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Co-design as an Ecological Champion

Posted on 10 November 2023

Written by:

Jake Stephenson-Bartley

What is Co-design?

From my experience working at The Glass-House, I understand co-design as a method and tool whereby groups or individuals come together to develop a (design) process that responds to both individual and collective needs. This process recognises the value and richness in an outcome which has been co-designed with many hands for the betterment of all, as opposed to the one. Within The Glass-House, co-design forms a strong facet of our methodology and approach to working within the many intersectional spaces we occupy. 

Nature is a Co-design Champion

Co-design appears in the natural world too. Where many hands, fauna, flora and critters ebb and flow between the cyclical cadence of nature, each contributing a puzzle piece to an ecological system which allows one another to thrive. Take, for example, the wood-wide web, whereby a mycelium (mushroom) network connects trees and distributes nutrients and water to those that need it most. A reciprocal relationship which allows the mycelium to flourish sequestering a portion of the nutrients for themselves as they distribute the rest to other trees. It is nature’s collaboration which allows multiple overlapping species to flourish more successfully.

“The trees, plants, fungi and microbes in forests are so thoroughly connected some scientists describe them as superorganisms. Mycorrhizas in the soil, right, provide the network.” Credit and Original Source New York Times

I am sure I am not the only one that has recognised sites of abandonment during long walks in and around the city, sites that had once been managed by a human hand but now forgotten. While the human might not find the time or resources to care for this land, nature will always take this opportunity to move in. There are countless examples of the natural world reclaiming the city, co-designing and collaborating with the built environment. There is a willingness and want for nature to work with us, with their many voices but it is only when we have left that nature appears to thrive.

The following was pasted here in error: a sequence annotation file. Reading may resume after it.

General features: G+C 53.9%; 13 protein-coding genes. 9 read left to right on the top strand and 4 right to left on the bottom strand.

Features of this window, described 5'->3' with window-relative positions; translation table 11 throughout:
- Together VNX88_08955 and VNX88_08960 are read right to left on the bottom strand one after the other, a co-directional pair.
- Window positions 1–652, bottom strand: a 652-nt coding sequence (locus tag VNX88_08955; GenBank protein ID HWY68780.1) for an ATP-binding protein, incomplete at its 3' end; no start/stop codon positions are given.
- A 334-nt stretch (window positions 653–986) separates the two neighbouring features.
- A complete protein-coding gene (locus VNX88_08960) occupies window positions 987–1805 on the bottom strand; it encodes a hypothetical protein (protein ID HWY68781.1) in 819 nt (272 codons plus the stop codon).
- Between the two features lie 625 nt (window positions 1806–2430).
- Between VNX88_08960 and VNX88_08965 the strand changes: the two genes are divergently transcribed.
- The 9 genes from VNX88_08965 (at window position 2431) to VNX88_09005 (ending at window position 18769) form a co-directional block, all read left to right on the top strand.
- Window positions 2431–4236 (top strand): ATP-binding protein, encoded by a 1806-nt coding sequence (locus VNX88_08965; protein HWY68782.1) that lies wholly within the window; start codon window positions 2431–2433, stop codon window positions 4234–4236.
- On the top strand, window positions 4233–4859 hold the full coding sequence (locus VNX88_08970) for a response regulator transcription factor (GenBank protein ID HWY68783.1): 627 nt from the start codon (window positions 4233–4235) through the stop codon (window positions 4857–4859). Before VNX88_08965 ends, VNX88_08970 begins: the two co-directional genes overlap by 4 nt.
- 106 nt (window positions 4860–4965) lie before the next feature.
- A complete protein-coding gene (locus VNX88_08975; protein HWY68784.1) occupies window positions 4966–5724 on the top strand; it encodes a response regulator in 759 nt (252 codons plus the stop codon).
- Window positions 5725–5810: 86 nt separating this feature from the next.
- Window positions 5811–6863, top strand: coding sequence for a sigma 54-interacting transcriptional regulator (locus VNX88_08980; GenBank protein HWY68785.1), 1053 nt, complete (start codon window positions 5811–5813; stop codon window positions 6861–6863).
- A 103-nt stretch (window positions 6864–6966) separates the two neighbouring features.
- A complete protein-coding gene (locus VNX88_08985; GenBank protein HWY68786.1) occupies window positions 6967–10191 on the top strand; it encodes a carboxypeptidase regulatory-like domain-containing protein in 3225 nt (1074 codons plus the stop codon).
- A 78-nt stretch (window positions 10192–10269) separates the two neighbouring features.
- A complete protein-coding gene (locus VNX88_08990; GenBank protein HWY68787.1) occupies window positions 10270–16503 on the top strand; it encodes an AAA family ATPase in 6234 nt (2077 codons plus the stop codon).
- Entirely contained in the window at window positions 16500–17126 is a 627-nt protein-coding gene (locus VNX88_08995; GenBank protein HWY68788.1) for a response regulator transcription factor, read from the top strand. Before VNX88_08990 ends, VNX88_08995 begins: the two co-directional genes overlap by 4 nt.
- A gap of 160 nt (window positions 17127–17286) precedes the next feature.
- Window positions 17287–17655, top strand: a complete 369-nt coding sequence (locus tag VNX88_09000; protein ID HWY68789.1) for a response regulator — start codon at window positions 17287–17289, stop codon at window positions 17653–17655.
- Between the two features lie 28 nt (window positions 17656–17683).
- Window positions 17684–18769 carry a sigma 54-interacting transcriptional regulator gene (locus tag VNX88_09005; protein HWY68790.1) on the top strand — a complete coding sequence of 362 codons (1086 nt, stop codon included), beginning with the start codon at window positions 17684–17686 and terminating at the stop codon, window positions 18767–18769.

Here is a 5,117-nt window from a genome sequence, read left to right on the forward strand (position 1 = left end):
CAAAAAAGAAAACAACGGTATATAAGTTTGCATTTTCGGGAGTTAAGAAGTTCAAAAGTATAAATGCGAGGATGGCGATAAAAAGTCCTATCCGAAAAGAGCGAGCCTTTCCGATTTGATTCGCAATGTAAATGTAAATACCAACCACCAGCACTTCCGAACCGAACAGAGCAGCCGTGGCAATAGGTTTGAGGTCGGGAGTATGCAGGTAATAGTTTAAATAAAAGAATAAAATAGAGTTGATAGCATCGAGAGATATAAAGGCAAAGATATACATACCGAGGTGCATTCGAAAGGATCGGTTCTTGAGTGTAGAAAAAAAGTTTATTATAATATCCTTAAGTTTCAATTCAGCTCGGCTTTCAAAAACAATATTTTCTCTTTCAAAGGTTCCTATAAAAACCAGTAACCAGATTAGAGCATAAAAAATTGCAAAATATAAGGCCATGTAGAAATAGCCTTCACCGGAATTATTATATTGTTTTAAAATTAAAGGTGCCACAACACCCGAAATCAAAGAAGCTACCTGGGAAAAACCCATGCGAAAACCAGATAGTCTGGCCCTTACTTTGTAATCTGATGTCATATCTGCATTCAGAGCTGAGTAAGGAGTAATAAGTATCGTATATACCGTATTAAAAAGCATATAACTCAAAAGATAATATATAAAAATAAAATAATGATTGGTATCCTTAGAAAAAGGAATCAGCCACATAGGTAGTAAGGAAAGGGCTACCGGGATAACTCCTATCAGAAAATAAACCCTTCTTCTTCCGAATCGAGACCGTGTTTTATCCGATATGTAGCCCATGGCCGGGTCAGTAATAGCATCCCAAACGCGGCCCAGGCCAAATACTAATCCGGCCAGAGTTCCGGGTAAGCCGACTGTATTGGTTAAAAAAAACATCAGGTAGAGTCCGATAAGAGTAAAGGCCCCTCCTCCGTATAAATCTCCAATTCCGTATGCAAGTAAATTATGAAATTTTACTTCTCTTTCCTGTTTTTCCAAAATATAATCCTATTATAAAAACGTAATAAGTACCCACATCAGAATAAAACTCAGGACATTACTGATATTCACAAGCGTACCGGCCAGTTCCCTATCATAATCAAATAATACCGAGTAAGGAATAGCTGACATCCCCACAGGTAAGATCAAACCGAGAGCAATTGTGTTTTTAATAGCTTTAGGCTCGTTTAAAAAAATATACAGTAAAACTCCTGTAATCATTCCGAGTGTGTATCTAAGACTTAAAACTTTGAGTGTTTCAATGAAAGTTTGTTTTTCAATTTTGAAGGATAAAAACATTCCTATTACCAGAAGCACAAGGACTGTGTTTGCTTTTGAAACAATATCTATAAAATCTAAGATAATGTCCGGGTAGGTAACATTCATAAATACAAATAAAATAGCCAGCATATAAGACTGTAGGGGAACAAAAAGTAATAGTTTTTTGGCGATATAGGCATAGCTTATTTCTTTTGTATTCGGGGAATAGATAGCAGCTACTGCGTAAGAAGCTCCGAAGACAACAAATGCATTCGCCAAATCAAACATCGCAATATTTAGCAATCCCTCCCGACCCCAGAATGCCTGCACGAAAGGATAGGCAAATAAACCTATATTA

A villager walks between abandoned houses covered with overgrown vegetation in Houtouwan on Shengshan Island, in China’s eastern Zhejiang province, on May 31, 2018. Original Source The Atlantic# Johannes Eisele / AFP / Getty

Co-design Means Many Voices

Human actors have predominantly shaped the world we live in today (often those in power) but there are many more participating stakeholders that shape the places we live, or want to, that are often overlooked, misheard or erased. 

Co-design offers an opportunity to shape just visions for our future places, with others. To imagine a future that is able to cultivate multiple and numerous conversations and actions, between humans, flora, fauna, and critters. While humans have been the prominent ‘shaper’ in this epoch, we exist with multiple other and overlapping ecologies. Why is it that today thriving ‘successfully’ is only reserved for the few and not the many? 

How can we create and invent new ways of living with and for a damaged planet (and place) that recognises the value in our collective and more than human voice? 

‘Co’ stands for Collaborative

‘Co’ as an abbreviation for collective and collaborative. 

What can we learn from nature that boasts a more socially and environmentally equitable place to live? For starters, we need to move away from more human centred models of place, which would mean including a non-human centric point of view into our collective discussion as we transition to new sustainable models of production and consumption. 

On a small scale, that might include practising speculative fiction or design which augments nature as an active participant. Putting yourself in their shoes through performative storytelling, walking, listening and looking closely, slowly, softly at the nature on our doorstep. If you were a tree, what’s important to thee? This is a way to increase our awareness of human (ourselves) and non-human entanglements, a way to include nature’s voice as part of a collective, able to make decisions with agency about place.